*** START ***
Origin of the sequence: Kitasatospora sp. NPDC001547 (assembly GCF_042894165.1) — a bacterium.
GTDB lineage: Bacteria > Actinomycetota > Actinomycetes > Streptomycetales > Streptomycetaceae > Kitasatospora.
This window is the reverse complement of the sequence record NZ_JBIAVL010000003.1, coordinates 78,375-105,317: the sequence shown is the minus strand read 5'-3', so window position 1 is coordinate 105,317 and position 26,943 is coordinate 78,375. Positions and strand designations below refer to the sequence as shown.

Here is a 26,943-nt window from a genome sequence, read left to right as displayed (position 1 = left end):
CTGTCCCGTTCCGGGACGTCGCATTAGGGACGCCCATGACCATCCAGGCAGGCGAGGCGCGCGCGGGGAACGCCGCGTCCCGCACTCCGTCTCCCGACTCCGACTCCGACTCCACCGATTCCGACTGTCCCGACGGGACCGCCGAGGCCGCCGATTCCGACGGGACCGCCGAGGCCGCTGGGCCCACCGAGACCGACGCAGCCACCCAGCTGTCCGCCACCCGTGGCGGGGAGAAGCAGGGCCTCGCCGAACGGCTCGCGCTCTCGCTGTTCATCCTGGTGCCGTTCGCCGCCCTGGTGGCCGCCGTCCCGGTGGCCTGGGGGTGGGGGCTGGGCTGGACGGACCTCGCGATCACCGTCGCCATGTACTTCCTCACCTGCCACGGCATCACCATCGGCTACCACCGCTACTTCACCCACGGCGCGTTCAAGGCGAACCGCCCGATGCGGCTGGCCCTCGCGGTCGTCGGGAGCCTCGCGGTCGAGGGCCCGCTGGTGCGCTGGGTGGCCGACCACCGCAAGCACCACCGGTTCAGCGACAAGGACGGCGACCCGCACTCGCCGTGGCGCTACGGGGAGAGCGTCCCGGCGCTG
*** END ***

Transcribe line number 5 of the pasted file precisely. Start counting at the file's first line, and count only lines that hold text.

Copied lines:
CTGTCCCGTTCCGGGACGTCGCATTAGGGACGCCCATGACCATCCAGGCAGGCGAGGCGCGCGCGGGGAACGCCGCGTCCCGCACTCCGTCTCCCGACTCCGACTCCGACTCCACCGATTCCGACTGTCCCGACGGGACCGCCGAGGCCGCCGATTCCGACGGGACCGCCGAGGCCGCTGGGCCCACCGAGACCGACGCAGCCACCCAGCTGTCCGCCACCCGTGGCGGGGAGAAGCAGGGCCTCGCCGAACGGCTCGCGCTCTCGCTGTTCATCCTGGTGCCGTTCGCCGCCCTGGTGGCCGCCGTCCCGGTGGCCTGGGGGTGGGGGCTGGGCTGGACGGACCTCGCGATCACCGTCGCCATGTACTTCCTCACCTGCCACGGCATCACCATCGGCTACCACCGCTACTTCACCCACGGCGCGTTCAAGGCGAACCGCCCGATGCGGCTGGCCCTCGCGGTCGTCGGGAGCCTCGCGGTCGAGGGCCCGCTGGTGCGCTGGGTGGCCGACCACCGCAAGCACCACCGGTTCAGCGACAAGGACGGCGACCCGCACTCGCCGTGGCGCTACGGGGAGAGCGTCCCGGCGCTG